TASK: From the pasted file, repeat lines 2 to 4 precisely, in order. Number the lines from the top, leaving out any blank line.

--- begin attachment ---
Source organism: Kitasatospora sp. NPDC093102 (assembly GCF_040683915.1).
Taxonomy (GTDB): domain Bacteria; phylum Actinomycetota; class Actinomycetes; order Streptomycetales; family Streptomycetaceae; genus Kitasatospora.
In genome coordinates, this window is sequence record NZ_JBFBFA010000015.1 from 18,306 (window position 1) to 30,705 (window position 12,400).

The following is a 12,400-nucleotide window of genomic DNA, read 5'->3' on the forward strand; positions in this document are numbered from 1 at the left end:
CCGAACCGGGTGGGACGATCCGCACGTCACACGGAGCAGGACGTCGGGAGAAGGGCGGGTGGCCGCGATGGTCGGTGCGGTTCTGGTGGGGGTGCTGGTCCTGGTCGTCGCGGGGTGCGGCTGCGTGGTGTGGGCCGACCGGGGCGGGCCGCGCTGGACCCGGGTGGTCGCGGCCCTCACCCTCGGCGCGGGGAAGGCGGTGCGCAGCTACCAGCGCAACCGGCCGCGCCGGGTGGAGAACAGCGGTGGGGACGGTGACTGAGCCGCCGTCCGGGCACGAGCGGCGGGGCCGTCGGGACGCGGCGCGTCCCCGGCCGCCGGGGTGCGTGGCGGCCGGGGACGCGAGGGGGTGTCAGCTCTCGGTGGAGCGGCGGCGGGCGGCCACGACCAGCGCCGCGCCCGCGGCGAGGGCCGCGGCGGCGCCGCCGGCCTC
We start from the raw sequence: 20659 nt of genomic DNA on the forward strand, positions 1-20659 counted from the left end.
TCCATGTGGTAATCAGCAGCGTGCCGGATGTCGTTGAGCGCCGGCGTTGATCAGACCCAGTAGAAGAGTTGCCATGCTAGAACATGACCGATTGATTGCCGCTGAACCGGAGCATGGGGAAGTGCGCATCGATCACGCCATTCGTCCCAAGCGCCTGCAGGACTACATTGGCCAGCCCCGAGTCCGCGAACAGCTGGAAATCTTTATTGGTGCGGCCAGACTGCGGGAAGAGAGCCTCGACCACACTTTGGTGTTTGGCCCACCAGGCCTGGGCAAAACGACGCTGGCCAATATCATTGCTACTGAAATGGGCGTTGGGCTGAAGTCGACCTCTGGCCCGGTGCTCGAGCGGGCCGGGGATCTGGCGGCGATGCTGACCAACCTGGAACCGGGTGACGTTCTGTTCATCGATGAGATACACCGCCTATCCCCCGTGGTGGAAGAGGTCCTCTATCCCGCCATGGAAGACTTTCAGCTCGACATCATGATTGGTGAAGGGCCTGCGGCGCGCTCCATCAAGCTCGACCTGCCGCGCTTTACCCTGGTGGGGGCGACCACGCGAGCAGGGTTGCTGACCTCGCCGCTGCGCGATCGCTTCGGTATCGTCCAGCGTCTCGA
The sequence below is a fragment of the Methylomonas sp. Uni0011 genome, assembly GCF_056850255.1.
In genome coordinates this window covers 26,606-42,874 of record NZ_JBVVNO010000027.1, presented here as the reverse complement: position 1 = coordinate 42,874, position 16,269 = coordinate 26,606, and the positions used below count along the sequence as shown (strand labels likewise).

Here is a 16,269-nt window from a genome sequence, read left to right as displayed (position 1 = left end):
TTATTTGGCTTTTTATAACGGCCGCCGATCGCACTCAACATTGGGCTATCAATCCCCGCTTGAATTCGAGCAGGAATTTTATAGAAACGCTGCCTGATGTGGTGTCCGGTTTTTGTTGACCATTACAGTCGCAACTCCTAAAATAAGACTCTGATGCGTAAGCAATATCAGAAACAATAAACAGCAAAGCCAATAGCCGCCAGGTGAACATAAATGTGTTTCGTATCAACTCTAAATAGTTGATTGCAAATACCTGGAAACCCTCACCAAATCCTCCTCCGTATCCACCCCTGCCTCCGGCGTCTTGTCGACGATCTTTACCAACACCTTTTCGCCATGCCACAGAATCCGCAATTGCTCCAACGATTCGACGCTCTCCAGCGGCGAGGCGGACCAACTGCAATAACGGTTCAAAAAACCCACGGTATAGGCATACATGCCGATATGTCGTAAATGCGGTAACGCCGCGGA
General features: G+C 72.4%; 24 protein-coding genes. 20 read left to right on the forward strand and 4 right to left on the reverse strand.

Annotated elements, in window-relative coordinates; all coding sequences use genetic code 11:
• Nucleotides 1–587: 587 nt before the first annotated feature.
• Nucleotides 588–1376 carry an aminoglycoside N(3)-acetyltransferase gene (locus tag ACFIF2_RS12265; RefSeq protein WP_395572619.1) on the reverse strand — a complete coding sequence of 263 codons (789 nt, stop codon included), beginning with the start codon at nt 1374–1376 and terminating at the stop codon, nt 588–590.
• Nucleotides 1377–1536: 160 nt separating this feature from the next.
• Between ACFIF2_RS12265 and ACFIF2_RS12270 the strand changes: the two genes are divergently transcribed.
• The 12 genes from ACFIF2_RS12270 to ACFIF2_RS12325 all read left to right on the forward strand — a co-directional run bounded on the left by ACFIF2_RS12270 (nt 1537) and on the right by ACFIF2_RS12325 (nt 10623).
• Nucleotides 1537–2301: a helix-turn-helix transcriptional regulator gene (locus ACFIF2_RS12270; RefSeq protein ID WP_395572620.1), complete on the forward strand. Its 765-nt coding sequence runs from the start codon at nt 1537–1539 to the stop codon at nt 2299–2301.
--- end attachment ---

Taxonomy (GTDB): domain Bacteria; phylum Actinomycetota; class Actinomycetes; order Streptomycetales; family Streptomycetaceae; genus Kitasatospora.
In genome coordinates, this window is sequence record NZ_JBFBFA010000015.1 from 18,306 (window position 1) to 30,705 (window position 12,400).

The following is a 12,400-nucleotide window of genomic DNA, read 5'->3' on the forward strand; positions in this document are numbered from 1 at the left end: